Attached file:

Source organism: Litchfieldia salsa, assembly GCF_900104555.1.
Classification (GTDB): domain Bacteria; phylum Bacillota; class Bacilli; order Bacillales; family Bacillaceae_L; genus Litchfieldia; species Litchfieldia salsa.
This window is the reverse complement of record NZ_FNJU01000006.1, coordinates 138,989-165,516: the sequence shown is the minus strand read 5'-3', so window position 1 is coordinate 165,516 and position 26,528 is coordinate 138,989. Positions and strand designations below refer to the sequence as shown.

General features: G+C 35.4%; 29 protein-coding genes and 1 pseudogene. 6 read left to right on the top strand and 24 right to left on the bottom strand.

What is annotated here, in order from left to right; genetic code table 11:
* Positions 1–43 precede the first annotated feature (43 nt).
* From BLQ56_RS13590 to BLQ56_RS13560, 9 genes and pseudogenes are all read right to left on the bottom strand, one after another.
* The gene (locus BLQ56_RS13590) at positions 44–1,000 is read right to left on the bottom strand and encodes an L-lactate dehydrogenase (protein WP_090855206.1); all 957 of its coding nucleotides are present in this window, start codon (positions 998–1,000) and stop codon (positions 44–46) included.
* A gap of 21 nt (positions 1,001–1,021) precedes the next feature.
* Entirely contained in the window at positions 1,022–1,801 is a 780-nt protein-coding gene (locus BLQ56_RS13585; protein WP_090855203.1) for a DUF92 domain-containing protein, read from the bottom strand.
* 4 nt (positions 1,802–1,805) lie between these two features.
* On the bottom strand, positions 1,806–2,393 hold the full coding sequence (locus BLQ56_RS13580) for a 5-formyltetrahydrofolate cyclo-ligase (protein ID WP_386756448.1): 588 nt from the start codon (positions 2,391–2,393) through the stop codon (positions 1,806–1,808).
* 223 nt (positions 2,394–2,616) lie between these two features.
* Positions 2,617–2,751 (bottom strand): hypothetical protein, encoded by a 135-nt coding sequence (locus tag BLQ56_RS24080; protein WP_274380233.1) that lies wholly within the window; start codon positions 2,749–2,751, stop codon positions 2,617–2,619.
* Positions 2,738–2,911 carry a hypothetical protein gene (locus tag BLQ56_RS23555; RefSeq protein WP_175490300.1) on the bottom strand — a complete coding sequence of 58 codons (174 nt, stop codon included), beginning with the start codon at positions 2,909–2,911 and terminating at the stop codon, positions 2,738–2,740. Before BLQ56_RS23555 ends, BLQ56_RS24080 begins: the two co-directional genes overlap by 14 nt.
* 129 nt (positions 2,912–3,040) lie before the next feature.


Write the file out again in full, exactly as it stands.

Source organism: Litchfieldia salsa, assembly GCF_900104555.1.
Classification (GTDB): domain Bacteria; phylum Bacillota; class Bacilli; order Bacillales; family Bacillaceae_L; genus Litchfieldia; species Litchfieldia salsa.
This window is the reverse complement of record NZ_FNJU01000006.1, coordinates 138,989-165,516: the sequence shown is the minus strand read 5'-3', so window position 1 is coordinate 165,516 and position 26,528 is coordinate 138,989. Positions and strand designations below refer to the sequence as shown.

General features: G+C 35.4%; 29 protein-coding genes and 1 pseudogene. 6 read left to right on the top strand and 24 right to left on the bottom strand.

What is annotated here, in order from left to right; genetic code table 11:
* Positions 1–43 precede the first annotated feature (43 nt).
* From BLQ56_RS13590 to BLQ56_RS13560, 9 genes and pseudogenes are all read right to left on the bottom strand, one after another.
* The gene (locus BLQ56_RS13590) at positions 44–1,000 is read right to left on the bottom strand and encodes an L-lactate dehydrogenase (protein WP_090855206.1); all 957 of its coding nucleotides are present in this window, start codon (positions 998–1,000) and stop codon (positions 44–46) included.
* A gap of 21 nt (positions 1,001–1,021) precedes the next feature.
* Entirely contained in the window at positions 1,022–1,801 is a 780-nt protein-coding gene (locus BLQ56_RS13585; protein WP_090855203.1) for a DUF92 domain-containing protein, read from the bottom strand.
* 4 nt (positions 1,802–1,805) lie between these two features.
* On the bottom strand, positions 1,806–2,393 hold the full coding sequence (locus BLQ56_RS13580) for a 5-formyltetrahydrofolate cyclo-ligase (protein ID WP_386756448.1): 588 nt from the start codon (positions 2,391–2,393) through the stop codon (positions 1,806–1,808).
* 223 nt (positions 2,394–2,616) lie between these two features.
* Positions 2,617–2,751 (bottom strand): hypothetical protein, encoded by a 135-nt coding sequence (locus tag BLQ56_RS24080; protein WP_274380233.1) that lies wholly within the window; start codon positions 2,749–2,751, stop codon positions 2,617–2,619.
* Positions 2,738–2,911 carry a hypothetical protein gene (locus tag BLQ56_RS23555; RefSeq protein WP_175490300.1) on the bottom strand — a complete coding sequence of 58 codons (174 nt, stop codon included), beginning with the start codon at positions 2,909–2,911 and terminating at the stop codon, positions 2,738–2,740. Before BLQ56_RS23555 ends, BLQ56_RS24080 begins: the two co-directional genes overlap by 14 nt.
* 129 nt (positions 2,912–3,040) lie before the next feature.